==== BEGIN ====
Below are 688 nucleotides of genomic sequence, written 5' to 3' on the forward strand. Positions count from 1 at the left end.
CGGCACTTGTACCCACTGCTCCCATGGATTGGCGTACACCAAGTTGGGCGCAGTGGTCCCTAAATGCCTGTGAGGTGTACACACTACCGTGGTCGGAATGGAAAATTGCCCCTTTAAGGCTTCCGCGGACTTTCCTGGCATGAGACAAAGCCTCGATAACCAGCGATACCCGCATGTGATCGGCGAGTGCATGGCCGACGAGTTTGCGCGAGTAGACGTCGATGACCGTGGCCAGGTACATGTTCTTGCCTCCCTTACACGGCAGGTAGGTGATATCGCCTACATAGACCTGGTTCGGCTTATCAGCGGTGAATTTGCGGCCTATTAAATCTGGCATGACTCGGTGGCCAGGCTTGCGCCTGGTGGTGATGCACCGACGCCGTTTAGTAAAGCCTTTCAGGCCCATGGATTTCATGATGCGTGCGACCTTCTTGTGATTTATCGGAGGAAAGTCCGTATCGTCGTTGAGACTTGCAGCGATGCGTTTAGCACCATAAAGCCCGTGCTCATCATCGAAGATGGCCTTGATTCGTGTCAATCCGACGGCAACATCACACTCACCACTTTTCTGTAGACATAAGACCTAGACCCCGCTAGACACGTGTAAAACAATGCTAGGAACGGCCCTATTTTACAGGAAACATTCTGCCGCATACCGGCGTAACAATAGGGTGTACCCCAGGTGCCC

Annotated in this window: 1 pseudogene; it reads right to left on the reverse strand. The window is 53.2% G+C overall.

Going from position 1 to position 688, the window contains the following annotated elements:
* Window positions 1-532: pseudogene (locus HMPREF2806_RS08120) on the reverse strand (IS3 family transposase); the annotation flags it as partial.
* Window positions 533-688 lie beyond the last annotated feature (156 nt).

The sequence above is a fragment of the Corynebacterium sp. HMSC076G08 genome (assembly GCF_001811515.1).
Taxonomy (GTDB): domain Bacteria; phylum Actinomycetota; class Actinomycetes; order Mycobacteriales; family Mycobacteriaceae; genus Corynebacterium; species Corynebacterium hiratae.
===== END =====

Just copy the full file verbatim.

Below are 688 nucleotides of genomic sequence, written 5' to 3' on the forward strand. Positions count from 1 at the left end.
CGGCACTTGTACCCACTGCTCCCATGGATTGGCGTACACCAAGTTGGGCGCAGTGGTCCCTAAATGCCTGTGAGGTGTACACACTACCGTGGTCGGAATGGAAAATTGCCCCTTTAAGGCTTCCGCGGACTTTCCTGGCATGAGACAAAGCCTCGATAACCAGCGATACCCGCATGTGATCGGCGAGTGCATGGCCGACGAGTTTGCGCGAGTAGACGTCGATGACCGTGGCCAGGTACATGTTCTTGCCTCCCTTACACGGCAGGTAGGTGATATCGCCTACATAGACCTGGTTCGGCTTATCAGCGGTGAATTTGCGGCCTATTAAATCTGGCATGACTCGGTGGCCAGGCTTGCGCCTGGTGGTGATGCACCGACGCCGTTTAGTAAAGCCTTTCAGGCCCATGGATTTCATGATGCGTGCGACCTTCTTGTGATTTATCGGAGGAAAGTCCGTATCGTCGTTGAGACTTGCAGCGATGCGTTTAGCACCATAAAGCCCGTGCTCATCATCGAAGATGGCCTTGATTCGTGTCAATCCGACGGCAACATCACACTCACCACTTTTCTGTAGACATAAGACCTAGACCCCGCTAGACACGTGTAAAACAATGCTAGGAACGGCCCTATTTTACAGGAAACATTCTGCCGCATACCGGCGTAACAATAGGGTGTACCCCAGGTGCCC

Annotated in this window: 1 pseudogene; it reads right to left on the reverse strand. The window is 53.2% G+C overall.

Going from position 1 to position 688, the window contains the following annotated elements:
* Window positions 1-532: pseudogene (locus HMPREF2806_RS08120) on the reverse strand (IS3 family transposase); the annotation flags it as partial.
* Window positions 533-688 lie beyond the last annotated feature (156 nt).

The sequence above is a fragment of the Corynebacterium sp. HMSC076G08 genome (assembly GCF_001811515.1).
Taxonomy (GTDB): domain Bacteria; phylum Actinomycetota; class Actinomycetes; order Mycobacteriales; family Mycobacteriaceae; genus Corynebacterium; species Corynebacterium hiratae.